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ianwood

Taco Wrangler
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#51
Thanks for the input. I have actually done all of it about three times. I'll try it again though, maybe I missed something. I still show that "?" in the yellow circle. It never goes away. Does that in fact indicate a compass problem?
Any info on degausing?
That's possible but it is uncommon. I would want to confirm that no metal is anywhere near your calibration area first. Put the bird on some cardboard, then nothing else man made for 15ft in all directions including up and down and on your person. If you have metal anywhere from surgery, get someone else to turn it.

Make sure when you calibrate, the motion is smooth and even and the orientation of the bird is consistent in the non-spinning axes.
 
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#52
I have tried the middle of an empty 1000 acre tomato crop field in the middle of the San Joaquin Valley, CA with no overhead phone or power lines in site.

But

I never considered trying my iphone instead of the Andriod. Now the yellow dot is gone, did a test flight for 10 minutes and no problems so far YEAH!
Thank you Buk!
 
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#53
Ianwood, thanks for the great info... it is nice to hear from an expert. Do the "Image Transmission Settings" have any impact or relationship on the compass. I know this may sound stupid, but yesterday I had a major compass error after a perfect compass calibration 150 miles form the last calibration. The one thing I did not do was change my custom "Image Transmission Setting" and after landing I checked it and it was way out of whack... set on a channel with lots of interference. Have not have a chance to fly since.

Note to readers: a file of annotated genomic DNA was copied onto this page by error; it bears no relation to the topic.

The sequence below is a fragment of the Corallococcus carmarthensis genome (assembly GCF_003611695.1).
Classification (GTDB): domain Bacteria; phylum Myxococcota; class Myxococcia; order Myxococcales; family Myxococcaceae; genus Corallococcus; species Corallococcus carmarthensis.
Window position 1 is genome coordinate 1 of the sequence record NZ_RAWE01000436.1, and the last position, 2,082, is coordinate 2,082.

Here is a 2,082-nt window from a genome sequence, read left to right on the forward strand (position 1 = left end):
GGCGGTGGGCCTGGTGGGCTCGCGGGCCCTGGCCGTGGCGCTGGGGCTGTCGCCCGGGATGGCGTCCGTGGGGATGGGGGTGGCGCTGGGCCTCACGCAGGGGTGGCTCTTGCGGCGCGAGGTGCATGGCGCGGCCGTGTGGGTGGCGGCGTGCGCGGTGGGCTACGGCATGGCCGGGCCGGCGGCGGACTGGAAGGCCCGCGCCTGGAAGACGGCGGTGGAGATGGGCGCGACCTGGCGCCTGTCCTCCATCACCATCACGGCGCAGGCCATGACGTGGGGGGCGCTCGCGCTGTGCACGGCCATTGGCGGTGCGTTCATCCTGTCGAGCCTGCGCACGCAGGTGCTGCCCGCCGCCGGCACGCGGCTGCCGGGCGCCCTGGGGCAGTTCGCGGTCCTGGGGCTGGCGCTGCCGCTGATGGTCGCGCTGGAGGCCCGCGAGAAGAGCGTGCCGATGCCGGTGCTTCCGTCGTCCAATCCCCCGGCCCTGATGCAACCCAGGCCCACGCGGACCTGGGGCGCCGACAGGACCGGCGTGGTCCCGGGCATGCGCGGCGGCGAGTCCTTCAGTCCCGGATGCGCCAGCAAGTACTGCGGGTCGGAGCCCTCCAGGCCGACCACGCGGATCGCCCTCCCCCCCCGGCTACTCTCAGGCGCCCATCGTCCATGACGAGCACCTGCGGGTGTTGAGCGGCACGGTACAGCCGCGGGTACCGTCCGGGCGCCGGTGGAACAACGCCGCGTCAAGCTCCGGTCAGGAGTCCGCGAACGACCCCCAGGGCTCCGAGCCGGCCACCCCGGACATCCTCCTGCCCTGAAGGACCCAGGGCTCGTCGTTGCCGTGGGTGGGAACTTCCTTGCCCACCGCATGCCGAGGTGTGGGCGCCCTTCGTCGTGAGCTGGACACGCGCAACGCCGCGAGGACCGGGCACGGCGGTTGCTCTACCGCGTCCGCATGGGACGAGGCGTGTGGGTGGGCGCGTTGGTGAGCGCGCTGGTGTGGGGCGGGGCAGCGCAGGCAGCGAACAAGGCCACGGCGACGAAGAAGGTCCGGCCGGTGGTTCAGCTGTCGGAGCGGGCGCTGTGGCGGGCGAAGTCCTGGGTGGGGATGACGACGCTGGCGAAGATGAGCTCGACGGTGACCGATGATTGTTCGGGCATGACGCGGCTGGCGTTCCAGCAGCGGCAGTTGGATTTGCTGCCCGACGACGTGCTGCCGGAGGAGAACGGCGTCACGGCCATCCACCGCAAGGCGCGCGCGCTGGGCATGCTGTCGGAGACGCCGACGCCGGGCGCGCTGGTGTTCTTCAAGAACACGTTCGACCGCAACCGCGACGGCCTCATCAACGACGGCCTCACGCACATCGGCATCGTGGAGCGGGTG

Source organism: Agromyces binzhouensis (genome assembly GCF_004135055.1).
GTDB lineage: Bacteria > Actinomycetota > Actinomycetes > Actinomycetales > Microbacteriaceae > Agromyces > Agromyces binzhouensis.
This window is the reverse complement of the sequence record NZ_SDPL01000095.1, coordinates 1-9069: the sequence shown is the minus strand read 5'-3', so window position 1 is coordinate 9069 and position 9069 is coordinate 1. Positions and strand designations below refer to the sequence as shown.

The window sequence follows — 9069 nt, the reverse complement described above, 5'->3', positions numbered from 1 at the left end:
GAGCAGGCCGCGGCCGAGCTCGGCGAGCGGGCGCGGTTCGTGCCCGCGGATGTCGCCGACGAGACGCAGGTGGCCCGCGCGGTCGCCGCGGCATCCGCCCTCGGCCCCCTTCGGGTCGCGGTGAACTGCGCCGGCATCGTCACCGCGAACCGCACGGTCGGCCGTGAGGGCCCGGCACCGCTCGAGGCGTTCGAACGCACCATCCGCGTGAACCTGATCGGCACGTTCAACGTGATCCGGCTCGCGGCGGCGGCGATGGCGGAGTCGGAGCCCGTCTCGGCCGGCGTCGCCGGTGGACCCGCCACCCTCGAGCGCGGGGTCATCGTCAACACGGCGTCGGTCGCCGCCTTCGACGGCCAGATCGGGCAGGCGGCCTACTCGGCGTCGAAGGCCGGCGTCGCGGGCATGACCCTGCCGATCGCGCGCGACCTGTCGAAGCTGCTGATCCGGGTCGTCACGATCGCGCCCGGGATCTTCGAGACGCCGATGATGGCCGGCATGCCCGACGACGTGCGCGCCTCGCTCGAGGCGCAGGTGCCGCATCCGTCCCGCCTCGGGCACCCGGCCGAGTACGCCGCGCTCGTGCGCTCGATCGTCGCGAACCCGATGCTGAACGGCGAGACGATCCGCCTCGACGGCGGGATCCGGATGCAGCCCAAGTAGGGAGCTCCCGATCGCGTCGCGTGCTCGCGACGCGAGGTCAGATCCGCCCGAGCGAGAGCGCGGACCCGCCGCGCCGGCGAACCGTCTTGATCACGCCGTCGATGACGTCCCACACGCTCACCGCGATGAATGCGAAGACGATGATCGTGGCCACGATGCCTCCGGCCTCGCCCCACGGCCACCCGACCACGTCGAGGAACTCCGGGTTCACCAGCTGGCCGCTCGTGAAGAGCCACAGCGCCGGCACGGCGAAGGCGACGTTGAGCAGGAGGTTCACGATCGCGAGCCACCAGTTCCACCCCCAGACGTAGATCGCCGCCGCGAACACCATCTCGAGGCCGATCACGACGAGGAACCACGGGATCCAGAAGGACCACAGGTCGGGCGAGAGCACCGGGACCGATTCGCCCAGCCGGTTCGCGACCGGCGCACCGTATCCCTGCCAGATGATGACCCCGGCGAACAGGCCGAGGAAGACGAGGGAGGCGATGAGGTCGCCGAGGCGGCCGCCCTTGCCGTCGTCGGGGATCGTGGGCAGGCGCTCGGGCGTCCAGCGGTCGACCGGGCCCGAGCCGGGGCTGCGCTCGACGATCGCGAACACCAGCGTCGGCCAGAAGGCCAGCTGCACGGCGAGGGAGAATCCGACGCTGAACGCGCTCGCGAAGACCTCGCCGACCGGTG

Meta4

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#55
Ianwood, thanks for the great info... it is nice to hear from an expert. Do the "Image Transmission Settings" have any impact or relationship on the compass. I know this may sound stupid, but yesterday I had a major compass error after a perfect compass calibration 150 miles form the last calibration.
Almost certainly this would have no impact at all on compass.
I can't tell from here with no knowledge about where you calibrated but I'd guess the most likely explanation is that your perfect calibration was in an imperfect location.
It's most important that there's no iron or steel in the vicinity, including buried pipes or reinforcing steel.
 

Meta4

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#56
Why can't calibrate on asphalt?
You can .. as long as it isn't a layer of asphalt on concrete like maybe a parking structure etc or asphalt with buried pipes, cables etc.
Most asphalt roadways, parking lots etc will not have these potential issues but always be on the lookout
 
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#58
Smartphones have sensitive flux sensors and most compass apps will reveal fields strong enough to cause problems. Tiny speakers often have neodymium magnets in them and these will definitely cause issues, etc. If the compass on your phone shows interference or goes haywire your phantom probably will too!

Just remember to keep the phone away while doing the calibration! ;)
 
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#59
Every time I do the startup on all the pieces, and hit the camera selection on the iPad screen the app opens up and the calibrate selector opens up and asks the Yes/No question. Does that not mean that the drone compass needs to be calibrate, or are you saying that I should say no unless I am far from the last flight??